Javascript HTML Fun

December 18th, 2013

Here are some useful Javascript snips for working with form data.

How to get the name of the HTML tag for an element:

This code will see if we have a map set of inputs (somename[]):
[code]// See if we have a map here
var mapFound = 0;
if (thisName.indexOf(‘[]’) != -1) {
mapFound = 1;
thisName = thisName.replace(/[\[\]’]+/g, ”);

How to take a map of inputs and turn them into a Javascript map type var, and toss the empty ones:
[code]var map = $(thisName).map(function(){
if (this.value != ”) {
return this.value;
} else {
return null;

Fun With Automated GIF Generation

October 29th, 2013

Trolling around on the web, found a fun little process for generating animated GIFs:

Codility And Candiate Testing

July 28th, 2013

Tonight, I tested through a series of tests on Codility. Well … kind of.

Codility, for those of you who haven’t heard, is a automated test tool used to filter interview candidates, or for developers to show off their chops. A great idea in practice, what this leads to in reality is testing that is geared to math, because it’s easy to evaluate automatically.

Case in point, the tests I was presented with were:

  • Movement/path overlap detection
  • Rectilinear space intersection/area calculation
  • Binary period location (P [P ≤ Q / 2] and [S[K] = S[K+P] for 0 ≤ K < Q − P])

Of these three questions, I managed to complete one and started trying to understand the other two before I said “Screw this”.

No, you didn’t read that wrong. I had a 33% success rate, and then I just didn’t care enough to keep going. I didn’t consider the problems relevant enough to my ability to bother taking them. I would not consider myself a poor programmer (in fact, a few colleagues have told me the opposite). I have been programming for over ten years, and have developed some really complex projects. I am highly creative, analytical and a good problem solver.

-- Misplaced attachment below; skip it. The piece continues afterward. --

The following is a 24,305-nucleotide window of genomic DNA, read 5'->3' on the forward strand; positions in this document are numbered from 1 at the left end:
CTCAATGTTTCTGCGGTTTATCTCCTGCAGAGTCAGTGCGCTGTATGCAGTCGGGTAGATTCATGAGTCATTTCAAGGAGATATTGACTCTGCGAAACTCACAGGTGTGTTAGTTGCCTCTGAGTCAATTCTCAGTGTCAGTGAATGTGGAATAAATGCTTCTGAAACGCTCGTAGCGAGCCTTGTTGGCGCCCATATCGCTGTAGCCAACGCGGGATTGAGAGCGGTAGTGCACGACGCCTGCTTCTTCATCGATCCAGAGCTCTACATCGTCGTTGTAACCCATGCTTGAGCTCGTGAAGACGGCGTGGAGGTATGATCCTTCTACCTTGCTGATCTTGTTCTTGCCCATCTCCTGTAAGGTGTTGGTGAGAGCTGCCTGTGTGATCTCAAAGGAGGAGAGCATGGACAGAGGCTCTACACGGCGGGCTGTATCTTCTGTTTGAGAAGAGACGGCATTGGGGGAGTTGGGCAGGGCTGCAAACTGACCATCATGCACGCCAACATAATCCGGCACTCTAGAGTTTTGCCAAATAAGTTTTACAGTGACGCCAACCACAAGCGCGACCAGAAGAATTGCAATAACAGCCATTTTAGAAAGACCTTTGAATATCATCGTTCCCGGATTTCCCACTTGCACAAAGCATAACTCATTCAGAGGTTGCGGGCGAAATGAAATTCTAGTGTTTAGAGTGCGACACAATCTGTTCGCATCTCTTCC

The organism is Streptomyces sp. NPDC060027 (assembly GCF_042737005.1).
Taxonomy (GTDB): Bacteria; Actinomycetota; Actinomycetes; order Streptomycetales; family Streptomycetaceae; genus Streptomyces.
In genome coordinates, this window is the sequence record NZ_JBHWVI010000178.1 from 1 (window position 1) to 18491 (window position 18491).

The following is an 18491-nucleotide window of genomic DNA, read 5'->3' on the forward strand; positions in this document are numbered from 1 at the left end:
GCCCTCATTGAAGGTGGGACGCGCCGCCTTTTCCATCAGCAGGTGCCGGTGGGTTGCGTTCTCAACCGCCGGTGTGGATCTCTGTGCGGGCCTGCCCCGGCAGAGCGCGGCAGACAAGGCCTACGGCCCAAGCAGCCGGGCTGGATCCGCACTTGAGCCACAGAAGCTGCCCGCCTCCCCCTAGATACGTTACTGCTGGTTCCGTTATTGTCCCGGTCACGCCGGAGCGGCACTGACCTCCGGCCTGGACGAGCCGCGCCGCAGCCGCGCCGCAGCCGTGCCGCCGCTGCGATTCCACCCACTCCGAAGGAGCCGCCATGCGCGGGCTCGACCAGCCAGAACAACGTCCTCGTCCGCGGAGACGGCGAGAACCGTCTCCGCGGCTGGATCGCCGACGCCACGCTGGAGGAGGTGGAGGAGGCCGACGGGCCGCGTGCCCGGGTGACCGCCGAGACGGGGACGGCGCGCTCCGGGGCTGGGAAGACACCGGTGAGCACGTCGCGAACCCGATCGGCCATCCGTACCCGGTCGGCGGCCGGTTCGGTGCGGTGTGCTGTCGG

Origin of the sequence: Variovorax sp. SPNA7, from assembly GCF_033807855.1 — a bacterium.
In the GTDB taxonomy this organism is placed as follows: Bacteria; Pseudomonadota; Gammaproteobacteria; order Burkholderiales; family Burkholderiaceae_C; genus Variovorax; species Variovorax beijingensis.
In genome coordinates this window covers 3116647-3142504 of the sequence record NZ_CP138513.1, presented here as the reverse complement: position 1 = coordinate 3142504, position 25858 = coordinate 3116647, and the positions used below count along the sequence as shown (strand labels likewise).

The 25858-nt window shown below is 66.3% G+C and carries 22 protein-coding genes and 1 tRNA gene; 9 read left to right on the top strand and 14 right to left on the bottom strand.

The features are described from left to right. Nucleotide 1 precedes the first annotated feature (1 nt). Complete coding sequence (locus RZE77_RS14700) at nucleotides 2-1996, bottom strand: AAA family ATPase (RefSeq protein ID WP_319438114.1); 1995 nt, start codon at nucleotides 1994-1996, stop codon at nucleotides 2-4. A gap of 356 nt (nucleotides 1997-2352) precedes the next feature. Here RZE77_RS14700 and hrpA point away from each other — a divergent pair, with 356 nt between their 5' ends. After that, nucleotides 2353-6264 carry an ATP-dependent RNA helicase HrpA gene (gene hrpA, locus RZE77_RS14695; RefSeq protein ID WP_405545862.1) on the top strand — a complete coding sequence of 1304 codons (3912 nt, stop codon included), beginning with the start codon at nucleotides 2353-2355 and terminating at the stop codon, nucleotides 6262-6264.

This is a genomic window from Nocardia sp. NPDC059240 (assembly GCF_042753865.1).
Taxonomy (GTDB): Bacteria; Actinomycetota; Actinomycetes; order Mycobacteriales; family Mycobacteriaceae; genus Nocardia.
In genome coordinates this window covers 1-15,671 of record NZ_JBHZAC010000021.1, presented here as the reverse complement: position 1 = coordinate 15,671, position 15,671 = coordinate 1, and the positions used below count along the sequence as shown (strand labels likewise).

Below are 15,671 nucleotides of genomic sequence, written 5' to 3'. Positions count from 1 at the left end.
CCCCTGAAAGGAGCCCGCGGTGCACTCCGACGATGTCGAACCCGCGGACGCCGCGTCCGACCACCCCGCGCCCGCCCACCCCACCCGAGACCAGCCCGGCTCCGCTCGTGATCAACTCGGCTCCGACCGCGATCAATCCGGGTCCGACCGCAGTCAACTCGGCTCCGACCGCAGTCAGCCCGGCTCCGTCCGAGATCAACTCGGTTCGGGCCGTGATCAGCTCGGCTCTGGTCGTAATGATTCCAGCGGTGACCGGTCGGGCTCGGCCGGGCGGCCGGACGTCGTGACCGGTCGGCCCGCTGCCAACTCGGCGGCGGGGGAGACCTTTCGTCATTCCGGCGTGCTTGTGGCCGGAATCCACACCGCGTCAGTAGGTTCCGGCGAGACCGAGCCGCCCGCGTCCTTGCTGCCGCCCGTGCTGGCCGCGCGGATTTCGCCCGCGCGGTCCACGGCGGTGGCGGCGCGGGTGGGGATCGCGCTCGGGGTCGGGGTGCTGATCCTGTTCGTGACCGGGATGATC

Maybe I’m just cranky because I didn’t complete their testing, but I would not use Codility if I ever needed to hire. Many self-taught developers are in the same boat as I am (lacking the comp-sci math background), but end up being stuck without the luxury of bailing out on the testing, because they need to test for some job they’ve applied for.

Reddit hiring is a much more useful test of ability and problem-solving.

Which Framework?

July 21st, 2013

Learning a framework is an investment of time. You have to work out how this one structures its files, wants you to template, what levers to pull.

This is why people build their own so often. At least then it works the way you want it to.

Globally Scoped

July 14th, 2013

Global variables are a code smell. This statement is both true and false. What is true is that they are a problem when they are no longer the right variables to be global.

Today I had to re-factor a function to be able to use multiple servers inside one script instance. Initially, the server connection was created and stored in one variable that was then referenced. This worked well, because the code that called this function didn’t have to worry about what server connection was involved.

Of course, the problem started when I added a second server into the mix. Now, this function had to be able to access either server, selected by the code in some of the places that called it. The easiest way to solve this would have been to keep the global and add a second optional parameter to override it, but that would not be as clean a fix as just fixing the global.

And so I re-factored the function call to pass in the server connection to use. This makes the function more flexible, because I can add new servers to the mix and just pass in the variable for the one I want to use. The other benefit is that in eliminating the global, this function is now finally completely self-contained, making it that much easier to test and fix.

Lesson Learned
Globals can be useful, but will make it harder to properly test a function, and complicates matters if the function that uses them is widely used and has to be changed.

Choose carefully how to use them.

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